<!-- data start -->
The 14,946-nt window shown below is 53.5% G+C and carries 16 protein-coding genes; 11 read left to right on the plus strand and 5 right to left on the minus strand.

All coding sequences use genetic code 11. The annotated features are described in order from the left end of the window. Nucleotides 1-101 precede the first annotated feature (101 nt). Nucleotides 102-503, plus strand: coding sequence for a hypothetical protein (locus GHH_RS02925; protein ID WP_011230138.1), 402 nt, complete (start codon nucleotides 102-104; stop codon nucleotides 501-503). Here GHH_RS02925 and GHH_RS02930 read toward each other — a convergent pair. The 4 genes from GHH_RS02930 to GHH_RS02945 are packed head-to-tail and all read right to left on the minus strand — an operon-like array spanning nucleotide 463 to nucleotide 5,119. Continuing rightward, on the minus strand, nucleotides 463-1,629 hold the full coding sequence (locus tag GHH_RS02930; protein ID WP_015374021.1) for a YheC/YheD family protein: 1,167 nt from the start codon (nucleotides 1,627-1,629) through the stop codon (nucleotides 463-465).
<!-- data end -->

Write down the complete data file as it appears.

The 14,946-nt window shown below is 53.5% G+C and carries 16 protein-coding genes; 11 read left to right on the plus strand and 5 right to left on the minus strand.

All coding sequences use genetic code 11. The annotated features are described in order from the left end of the window. Nucleotides 1-101 precede the first annotated feature (101 nt). Nucleotides 102-503, plus strand: coding sequence for a hypothetical protein (locus GHH_RS02925; protein ID WP_011230138.1), 402 nt, complete (start codon nucleotides 102-104; stop codon nucleotides 501-503). Here GHH_RS02925 and GHH_RS02930 read toward each other — a convergent pair. The 4 genes from GHH_RS02930 to GHH_RS02945 are packed head-to-tail and all read right to left on the minus strand — an operon-like array spanning nucleotide 463 to nucleotide 5,119. Continuing rightward, on the minus strand, nucleotides 463-1,629 hold the full coding sequence (locus tag GHH_RS02930; protein ID WP_015374021.1) for a YheC/YheD family protein: 1,167 nt from the start codon (nucleotides 1,627-1,629) through the stop codon (nucleotides 463-465).